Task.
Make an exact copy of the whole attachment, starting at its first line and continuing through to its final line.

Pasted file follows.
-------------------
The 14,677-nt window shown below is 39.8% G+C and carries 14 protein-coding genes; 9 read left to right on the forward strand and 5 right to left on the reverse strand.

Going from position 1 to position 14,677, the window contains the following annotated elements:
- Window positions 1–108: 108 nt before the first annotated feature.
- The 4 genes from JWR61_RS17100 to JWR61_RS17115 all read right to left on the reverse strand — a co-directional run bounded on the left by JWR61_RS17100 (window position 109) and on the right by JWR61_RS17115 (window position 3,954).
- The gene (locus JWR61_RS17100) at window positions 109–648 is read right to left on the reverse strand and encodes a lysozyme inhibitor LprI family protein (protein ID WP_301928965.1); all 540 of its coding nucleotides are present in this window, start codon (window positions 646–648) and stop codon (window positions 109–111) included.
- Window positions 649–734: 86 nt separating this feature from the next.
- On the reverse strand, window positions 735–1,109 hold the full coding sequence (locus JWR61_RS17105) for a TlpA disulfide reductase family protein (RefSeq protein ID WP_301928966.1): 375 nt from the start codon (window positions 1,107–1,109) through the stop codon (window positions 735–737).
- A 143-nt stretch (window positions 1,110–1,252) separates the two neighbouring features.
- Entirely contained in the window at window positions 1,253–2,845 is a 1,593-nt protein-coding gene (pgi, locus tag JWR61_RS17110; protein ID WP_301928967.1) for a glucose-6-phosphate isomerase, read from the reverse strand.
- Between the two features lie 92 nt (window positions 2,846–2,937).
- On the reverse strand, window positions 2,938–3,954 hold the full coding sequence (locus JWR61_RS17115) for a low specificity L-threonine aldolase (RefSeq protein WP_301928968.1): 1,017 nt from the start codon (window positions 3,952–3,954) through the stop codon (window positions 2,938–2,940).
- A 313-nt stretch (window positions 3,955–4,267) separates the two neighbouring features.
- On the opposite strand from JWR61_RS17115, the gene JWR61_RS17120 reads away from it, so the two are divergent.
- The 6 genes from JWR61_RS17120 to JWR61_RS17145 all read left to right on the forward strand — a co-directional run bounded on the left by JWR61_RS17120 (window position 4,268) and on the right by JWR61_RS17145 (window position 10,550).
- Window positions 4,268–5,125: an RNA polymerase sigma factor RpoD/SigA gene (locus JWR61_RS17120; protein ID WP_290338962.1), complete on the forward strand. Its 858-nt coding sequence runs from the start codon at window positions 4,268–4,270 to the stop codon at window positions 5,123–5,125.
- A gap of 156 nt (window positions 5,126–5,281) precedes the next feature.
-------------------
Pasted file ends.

The 14,677-nt window shown below is 39.8% G+C and carries 14 protein-coding genes; 9 read left to right on the forward strand and 5 right to left on the reverse strand.

Going from position 1 to position 14,677, the window contains the following annotated elements:
- Window positions 1–108: 108 nt before the first annotated feature.
- The 4 genes from JWR61_RS17100 to JWR61_RS17115 all read right to left on the reverse strand — a co-directional run bounded on the left by JWR61_RS17100 (window position 109) and on the right by JWR61_RS17115 (window position 3,954).
- The gene (locus JWR61_RS17100) at window positions 109–648 is read right to left on the reverse strand and encodes a lysozyme inhibitor LprI family protein (protein ID WP_301928965.1); all 540 of its coding nucleotides are present in this window, start codon (window positions 646–648) and stop codon (window positions 109–111) included.
- Window positions 649–734: 86 nt separating this feature from the next.
- On the reverse strand, window positions 735–1,109 hold the full coding sequence (locus JWR61_RS17105) for a TlpA disulfide reductase family protein (RefSeq protein ID WP_301928966.1): 375 nt from the start codon (window positions 1,107–1,109) through the stop codon (window positions 735–737).
- A 143-nt stretch (window positions 1,110–1,252) separates the two neighbouring features.
- Entirely contained in the window at window positions 1,253–2,845 is a 1,593-nt protein-coding gene (pgi, locus tag JWR61_RS17110; protein ID WP_301928967.1) for a glucose-6-phosphate isomerase, read from the reverse strand.
- Between the two features lie 92 nt (window positions 2,846–2,937).
- On the reverse strand, window positions 2,938–3,954 hold the full coding sequence (locus JWR61_RS17115) for a low specificity L-threonine aldolase (RefSeq protein WP_301928968.1): 1,017 nt from the start codon (window positions 3,952–3,954) through the stop codon (window positions 2,938–2,940).
- A 313-nt stretch (window positions 3,955–4,267) separates the two neighbouring features.
- On the opposite strand from JWR61_RS17115, the gene JWR61_RS17120 reads away from it, so the two are divergent.
- The 6 genes from JWR61_RS17120 to JWR61_RS17145 all read left to right on the forward strand — a co-directional run bounded on the left by JWR61_RS17120 (window position 4,268) and on the right by JWR61_RS17145 (window position 10,550).
- Window positions 4,268–5,125: an RNA polymerase sigma factor RpoD/SigA gene (locus JWR61_RS17120; protein ID WP_290338962.1), complete on the forward strand. Its 858-nt coding sequence runs from the start codon at window positions 4,268–4,270 to the stop codon at window positions 5,123–5,125.
- A gap of 156 nt (window positions 5,126–5,281) precedes the next feature.